North Korea Missile Facilities
North Korea Missile Facilities
As the North Korean political leadership began issuing directives for the procurement and development of missiles in the 1960s, North Korea began to establish the educational institutions to train engineers and technicians to sustain a missile development program. The Soviet Union and China initially provided basic technical and training assistance, as well as deliveries of rockets and anti-ship missiles. North Korean engineers have also gone abroad, especially to China, for training in basic aerospace engineering.
According to North Korean defectors, the Korea National Defense College in Kanggye, Chagang Province, has a “Rocket Engine Department” and the college provides instruction on the “production, operation procedures, and launching of missiles.”1 North Korea’s top universities such as Kim Il Sung University, Kim Chaek University of Technology, and the Pyongsong College of Science have programs in science and engineering that would have applications to rocket and missile development. The Science and Education Department under the Korean Workers Party Central Committee exercises overall supervision of science curricula, but the Department of Higher Education in the Ministry of Education manages the administrative affairs of colleges and universities. 2
The “Number Seven Factory” under the Second Natural Science Academy does design and development work before it produces missile prototypes. This facility is probably the same facility known as the “San’um-dong Factory” or “San’um-dong Missile Research Center.” The Second Natural Science Academy is the research and development organization in charge of all weapons development in North Korea. The academy probably draws upon human resources from other scientific institutions under the Academy of Sciences, but the extent of this collaboration is unknown.
Missiles require a tremendous number of components and materials, including steel, semiconductors, and chemicals. North Korea has an industrial base and precision machine tool industry to support missile production. In recent years, North Korea has made efforts to modernize its steel plants and machine tool factories in order to increase production, efficiency and precision. North Korea has been known to import components for its weapons systems, but the level of self-sufficiency in the production of missile components and materials is uncertain. The Second Economic Committee under the National Defense Commission is responsible for all weapons production in North Korea, and the committee’s Fourth Machine Industry Bureau, which is also known as the “Fourth General Bureau” or the “Missile Bureau,” manages overall missile production. 3 Many of these production facilities are located underground in Chagang Province near the Chinese border.
The Missile Division under the Ministry of the People’s Armed Forces commands at least 18 ballistic missile bases in North Korea. Many of these bases are likely to have a number of alternative launch pads near the missile storage site, which effectively increases the number of locations to launch missiles from their mobile transporter-erector launchers (TELs). Chiha-ri Missile Base in Chiha-ri, P’an’gyo-kun, Kangwon Province, is a support base for the Hwasong-5 and Hwasong-6 and is probably also a launch site. A number of surface-to-ship missiles have been deployed to the Mayang Island Missile Base, which is co-located with a large base for submarine production and repairs. 4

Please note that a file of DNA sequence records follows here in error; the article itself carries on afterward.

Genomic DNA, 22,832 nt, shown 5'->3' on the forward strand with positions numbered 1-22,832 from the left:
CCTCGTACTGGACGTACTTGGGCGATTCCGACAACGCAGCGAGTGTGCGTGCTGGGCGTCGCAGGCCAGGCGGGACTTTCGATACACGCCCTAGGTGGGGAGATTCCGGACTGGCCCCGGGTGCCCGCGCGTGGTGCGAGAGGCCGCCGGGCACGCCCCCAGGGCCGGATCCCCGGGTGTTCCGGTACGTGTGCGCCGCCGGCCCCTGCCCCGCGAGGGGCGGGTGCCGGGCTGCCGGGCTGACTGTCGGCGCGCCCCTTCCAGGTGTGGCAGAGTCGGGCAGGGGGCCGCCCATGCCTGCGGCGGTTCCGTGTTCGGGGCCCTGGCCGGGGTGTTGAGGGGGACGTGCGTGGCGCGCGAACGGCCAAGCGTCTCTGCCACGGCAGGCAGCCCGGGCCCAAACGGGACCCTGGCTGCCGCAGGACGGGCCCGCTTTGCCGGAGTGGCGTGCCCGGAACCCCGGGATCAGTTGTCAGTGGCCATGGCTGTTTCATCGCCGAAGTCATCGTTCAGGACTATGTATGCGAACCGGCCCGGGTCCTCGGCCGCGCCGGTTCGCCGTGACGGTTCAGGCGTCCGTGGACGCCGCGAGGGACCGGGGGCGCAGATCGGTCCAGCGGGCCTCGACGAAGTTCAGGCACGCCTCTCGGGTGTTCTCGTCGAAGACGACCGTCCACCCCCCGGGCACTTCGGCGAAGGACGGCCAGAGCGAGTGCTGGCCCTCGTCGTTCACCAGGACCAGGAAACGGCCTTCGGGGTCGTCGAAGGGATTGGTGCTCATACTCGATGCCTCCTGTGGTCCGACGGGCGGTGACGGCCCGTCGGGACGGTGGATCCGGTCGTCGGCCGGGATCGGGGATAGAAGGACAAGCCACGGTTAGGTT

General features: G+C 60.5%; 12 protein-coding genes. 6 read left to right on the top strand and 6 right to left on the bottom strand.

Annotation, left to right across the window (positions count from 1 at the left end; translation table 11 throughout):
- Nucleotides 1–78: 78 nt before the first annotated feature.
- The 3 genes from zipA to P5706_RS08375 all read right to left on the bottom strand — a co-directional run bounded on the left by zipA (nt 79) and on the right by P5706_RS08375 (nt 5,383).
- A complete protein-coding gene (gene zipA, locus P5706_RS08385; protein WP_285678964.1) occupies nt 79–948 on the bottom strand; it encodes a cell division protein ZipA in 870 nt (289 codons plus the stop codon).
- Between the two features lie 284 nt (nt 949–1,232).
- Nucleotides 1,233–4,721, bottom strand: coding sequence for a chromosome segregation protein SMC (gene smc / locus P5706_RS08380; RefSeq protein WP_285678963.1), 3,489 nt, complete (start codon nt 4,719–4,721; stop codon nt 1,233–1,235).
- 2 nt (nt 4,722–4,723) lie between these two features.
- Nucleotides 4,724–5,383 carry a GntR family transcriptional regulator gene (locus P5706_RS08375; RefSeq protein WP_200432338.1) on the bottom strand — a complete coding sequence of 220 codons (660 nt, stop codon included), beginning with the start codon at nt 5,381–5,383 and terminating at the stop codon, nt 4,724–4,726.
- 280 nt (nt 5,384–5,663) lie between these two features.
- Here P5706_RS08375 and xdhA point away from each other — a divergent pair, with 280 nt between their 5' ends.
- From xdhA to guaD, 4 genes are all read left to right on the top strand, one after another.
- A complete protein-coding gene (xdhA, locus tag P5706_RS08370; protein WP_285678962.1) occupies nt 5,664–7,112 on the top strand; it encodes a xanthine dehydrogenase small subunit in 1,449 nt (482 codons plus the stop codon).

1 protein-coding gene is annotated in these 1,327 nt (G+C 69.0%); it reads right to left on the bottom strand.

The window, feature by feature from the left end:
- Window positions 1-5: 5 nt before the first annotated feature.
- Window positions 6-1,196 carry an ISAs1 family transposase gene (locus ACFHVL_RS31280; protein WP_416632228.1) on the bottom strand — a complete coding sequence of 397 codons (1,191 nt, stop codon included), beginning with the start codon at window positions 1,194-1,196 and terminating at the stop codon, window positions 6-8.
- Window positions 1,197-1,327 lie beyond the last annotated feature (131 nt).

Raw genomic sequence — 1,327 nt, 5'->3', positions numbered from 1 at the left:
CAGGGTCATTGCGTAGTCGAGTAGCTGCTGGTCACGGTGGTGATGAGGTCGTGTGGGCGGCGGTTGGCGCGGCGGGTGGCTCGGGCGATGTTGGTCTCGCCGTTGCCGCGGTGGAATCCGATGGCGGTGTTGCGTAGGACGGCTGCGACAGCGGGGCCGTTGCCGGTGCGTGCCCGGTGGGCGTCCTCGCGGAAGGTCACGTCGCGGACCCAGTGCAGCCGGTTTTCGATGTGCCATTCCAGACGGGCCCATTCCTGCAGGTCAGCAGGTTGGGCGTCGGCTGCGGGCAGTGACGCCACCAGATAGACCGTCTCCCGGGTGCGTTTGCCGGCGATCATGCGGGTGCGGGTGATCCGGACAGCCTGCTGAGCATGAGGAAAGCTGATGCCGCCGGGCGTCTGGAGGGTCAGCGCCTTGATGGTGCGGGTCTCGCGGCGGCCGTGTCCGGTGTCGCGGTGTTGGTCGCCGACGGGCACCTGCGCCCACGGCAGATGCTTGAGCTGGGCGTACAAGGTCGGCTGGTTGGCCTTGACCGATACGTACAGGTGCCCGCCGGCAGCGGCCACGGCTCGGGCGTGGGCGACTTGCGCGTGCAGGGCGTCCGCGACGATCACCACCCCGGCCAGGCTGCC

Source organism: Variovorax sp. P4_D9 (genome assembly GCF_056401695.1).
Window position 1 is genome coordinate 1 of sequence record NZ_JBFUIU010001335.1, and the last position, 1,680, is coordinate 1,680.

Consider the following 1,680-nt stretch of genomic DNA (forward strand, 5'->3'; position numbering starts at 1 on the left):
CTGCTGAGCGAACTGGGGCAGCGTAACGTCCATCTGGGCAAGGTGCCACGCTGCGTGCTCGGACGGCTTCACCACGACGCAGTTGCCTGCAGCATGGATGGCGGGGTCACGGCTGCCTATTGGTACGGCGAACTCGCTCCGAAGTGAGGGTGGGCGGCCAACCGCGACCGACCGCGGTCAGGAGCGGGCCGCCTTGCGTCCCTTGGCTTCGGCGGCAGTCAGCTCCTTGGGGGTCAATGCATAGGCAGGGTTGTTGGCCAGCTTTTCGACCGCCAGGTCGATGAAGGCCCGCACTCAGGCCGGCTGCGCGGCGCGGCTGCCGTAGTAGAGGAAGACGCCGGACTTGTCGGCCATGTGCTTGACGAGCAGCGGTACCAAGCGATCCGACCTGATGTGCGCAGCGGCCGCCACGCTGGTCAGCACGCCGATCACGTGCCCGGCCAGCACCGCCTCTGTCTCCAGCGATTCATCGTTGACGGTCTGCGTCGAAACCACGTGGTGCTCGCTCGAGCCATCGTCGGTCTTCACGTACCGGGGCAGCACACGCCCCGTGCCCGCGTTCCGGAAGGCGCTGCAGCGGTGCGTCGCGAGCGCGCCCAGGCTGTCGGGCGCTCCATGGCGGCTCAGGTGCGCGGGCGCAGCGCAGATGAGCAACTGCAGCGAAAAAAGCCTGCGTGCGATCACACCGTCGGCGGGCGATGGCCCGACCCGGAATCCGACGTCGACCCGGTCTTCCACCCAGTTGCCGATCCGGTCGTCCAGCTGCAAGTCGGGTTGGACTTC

The National Defense Commission has ultimate command and control of the North Korean missile inventory, but little is known about Pyongyang’s missile doctrine or the Missile Division’s operating procedures. The National Defense Commission also has ultimate control over North Korea’s missile exports, which represent a significant source of foreign exchange. The Yong’aksan Trading Company under the Second Economic Committee’s External Economic Bureau handles missile exports, and the Ch’anggwang Credit Bank receives payment from buyers. 5 The foreign exchange earnings from missile exports have enabled Pyongyang to continue or expand its procurement of components and technology from abroad in order to continue the missile development program. Unfortunately, there is no reliable open source information about North Korea’s internal budget or expenditures on ballistic missiles.
Sign up for our newsletter to get the latest on nuclear and biological threats.
- Interview with North Korean defector "Kenki Aoyama" by Mari Sudo, research associate, Center for Nonproliferation Studies, 20 October 2002, Chiba Prefecture, Japan; Pak Hong Gi and Kim Chae Sun, "Kwisun Pukhan'oe'gyo'gwan Ko Yong Hwan Ssi 1 Mun 1 Tap," Taehan Maeil, 14 September 1991, p. 3, in KINDS, www.kinds.or.kr.
- South Korea Ministry of Unification, Pukhan Kaeyo 2000 (Seoul: ROK Ministry of Unification, 1999), p. 488.
- Ha T'ae Won, "Puk Kunsusan'op Hyonjuso/Mugi Taebubun Tokchasaengsan," Donga Ilbo, 5 February 2001, p. 3, in KINDS, www.kinds.or.kr; Joseph S. Bermudez, Jr., The Armed Forces of North Korea (New York: I. B. Tauris, 2001), pp. 45-54.
- Interview with North Korean defector Im Yong Son by Daniel A. Pinkston, senior research associate, Center for Nonproliferation Studies, 14 December 2001, Seoul.
- Lee Kyo Kwan, "[NK Report] Pukhan Missile Such'ul Oddohke Hana?" Chosun Ilbo, 5 March 2002, www.chosun.com; Yi Kyo-kwan, "How Does North Korea Export Missiles?" Chosun Ilbo, 5 March 2002, in "DPRK Said to Export Body, Main Parts of Missiles Separately," FBIS Document ID KPP20020305000112.